'Please Let Me Help You!' - The Yin and Yang Of Altruistic Behavior

By Sapna Mehta Mangal Associate Professor, School of Hospitality Management, Kendall College | April 01, 2018

The word altruism or autrui has its roots in French and means “other people.” Altruism is also derived from the Latin word “alter” meaning kindness for others. Often, altruism behavior is associated with something that is purely selfless and truly noble. A notable tenet of altruistic behavior is the act of putting others ahead of self by undertaking kind and selfless gestures. It is often referred to as organization citizen behavior, which is a term that will be used interchangeably throughout this article.

So, are empathy and altruism different or are they switchable? Empathy is the ability to fill someone’s shoes by feeling their pain and sadness. It is not necessarily followed by an act. It is, however, widely known within the scientific community that empathy can lead to altruistic behavior. So, they are connected but truly different.

Benefits of Altruistic Behavior

The ability to help others whether it is providing something as mundane like allowing a waiting family of four in a taxi line to take the cab prior to oneself or giving up a seat to a senior citizen on a crowded train. These good deeds put a smile on the recipients’ face and the giver acquires a “helper high.” Psychologically speaking, kinder people tend to live longer and are for the most part happier. Moreover, it should be underscored that this type of behavior can impact positive morale amongst staff thus boosting overall work performance.

As employees engage in altruistic behavior and guests in turn display their good emotional experiences on user generated content sites like Yelp or Trip advisor, businesses can continue to boast their grandiose guest service review ratings. Research states that even one bad review can result in as many as a fifth of potential guests looking for another hotel during the purchase state of the buying cycle, whereas more than two thirds of those that come across a positive review are inclined to complete their purchase cycle with a room booking. Therefore, sprinkles of positivity to reviews can add to an enriched business. Moreover, to most guests, quality of service is far more vital than the room rates. An altruistic organization culture can beget quality service which in turn can beget positive reviews. Thus, a chain effect is evident.

Altruism, can also be extended to social kindness which can help defuse bad service. Businesses can influence the number of guest complaints, by promoting and communicating the message of corporate social responsibility within their organization to customers. This commitment to donate to a good cause engulfs a guests’ self-guilt and terminates the guest’s desire to complain. Therefore, altruism can help mollify bad service, thus maintaining an overall positive reputation for businesses.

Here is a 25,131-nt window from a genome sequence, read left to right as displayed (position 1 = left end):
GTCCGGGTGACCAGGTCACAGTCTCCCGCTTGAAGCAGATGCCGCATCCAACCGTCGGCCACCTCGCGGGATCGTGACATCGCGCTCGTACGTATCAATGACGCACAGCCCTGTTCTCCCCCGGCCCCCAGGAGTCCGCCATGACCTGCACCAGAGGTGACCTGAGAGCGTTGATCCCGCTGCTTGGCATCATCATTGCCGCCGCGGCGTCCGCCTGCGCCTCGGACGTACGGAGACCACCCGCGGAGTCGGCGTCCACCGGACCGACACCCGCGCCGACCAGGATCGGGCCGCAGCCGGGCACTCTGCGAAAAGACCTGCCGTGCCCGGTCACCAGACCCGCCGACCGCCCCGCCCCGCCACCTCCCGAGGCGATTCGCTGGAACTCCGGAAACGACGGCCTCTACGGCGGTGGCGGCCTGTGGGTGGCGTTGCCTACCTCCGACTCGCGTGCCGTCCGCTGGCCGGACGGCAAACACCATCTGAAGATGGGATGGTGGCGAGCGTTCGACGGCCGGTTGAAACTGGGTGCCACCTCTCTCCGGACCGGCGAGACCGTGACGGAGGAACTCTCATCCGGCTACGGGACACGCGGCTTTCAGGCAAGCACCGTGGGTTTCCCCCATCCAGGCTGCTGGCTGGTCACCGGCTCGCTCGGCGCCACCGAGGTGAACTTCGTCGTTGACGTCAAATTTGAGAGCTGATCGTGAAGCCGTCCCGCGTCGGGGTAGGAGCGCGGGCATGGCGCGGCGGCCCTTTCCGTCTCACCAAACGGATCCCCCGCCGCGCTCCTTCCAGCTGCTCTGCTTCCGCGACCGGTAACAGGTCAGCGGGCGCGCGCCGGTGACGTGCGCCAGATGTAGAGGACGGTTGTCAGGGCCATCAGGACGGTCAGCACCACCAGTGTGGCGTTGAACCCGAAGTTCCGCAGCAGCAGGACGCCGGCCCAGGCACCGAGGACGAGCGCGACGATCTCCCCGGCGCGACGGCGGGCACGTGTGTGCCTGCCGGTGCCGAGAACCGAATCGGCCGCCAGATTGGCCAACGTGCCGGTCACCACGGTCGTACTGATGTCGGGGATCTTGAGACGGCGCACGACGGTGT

It is vital to reiterate here that altruism comes in a myriad of forms, it is promoted through an employee’s inner desire to display selfless acts towards guests and other employees, and secondly promoting leadership that fosters organizational citizenship behavior among their employees. Some internal benefits that can be derived for employees through their truly altruistic behavior, could include a sense of self contentment, heightened self-worth, feeling of acceptance and productivity. These benefits can result in employee recognition, their pay raise and even their promotion. The hotel industry leadership should assume this minimal altruistic expectation in order to heighten quality of service, increase their competitive advantage, and enhance their financial health. If employees put others ahead of themselves they can shift gears to a “helper’s high” mode which allows them to detract from work stress and personal stress.

Helping others by volunteering time can be a reminder that altruistic acts are more meaningful than personal problems. Biologically speaking, embracing altruistic feelings can also release oxytocin hormones which in turn can reduce adverse emotional feelings. To reiterate, organization citizenship behavior can raise guest satisfaction, facilitate employee success and garner overall organizational well-being.

Downside of Altruism

The one dilemma- how can hotels ensure their front-line employees are altruistic for the right reasons. Are they undertaking it, just so that the employee can tick mark a box dictated by an organization so as to attain the next big promotion which can then be qualified as a narcissistic reason for altruism? The receiving end of empathy or altruism is endurable however, it can tire those that are constantly on the giving end. Moreover, a showering of empathy especially for the front-line employees can amount to personal distress and excessive demands by hotel guests which can lead to compassion exhaustion and eventually staff burnout. Another downside worth mentioning- employees can restrict altruistic motives and conserve their empathy tendencies towards guests, not that they are heartless or do not care but are holding back to help conserve their ability to reach their most warranted altruistic state.

Can Human Resources Impact Altruism?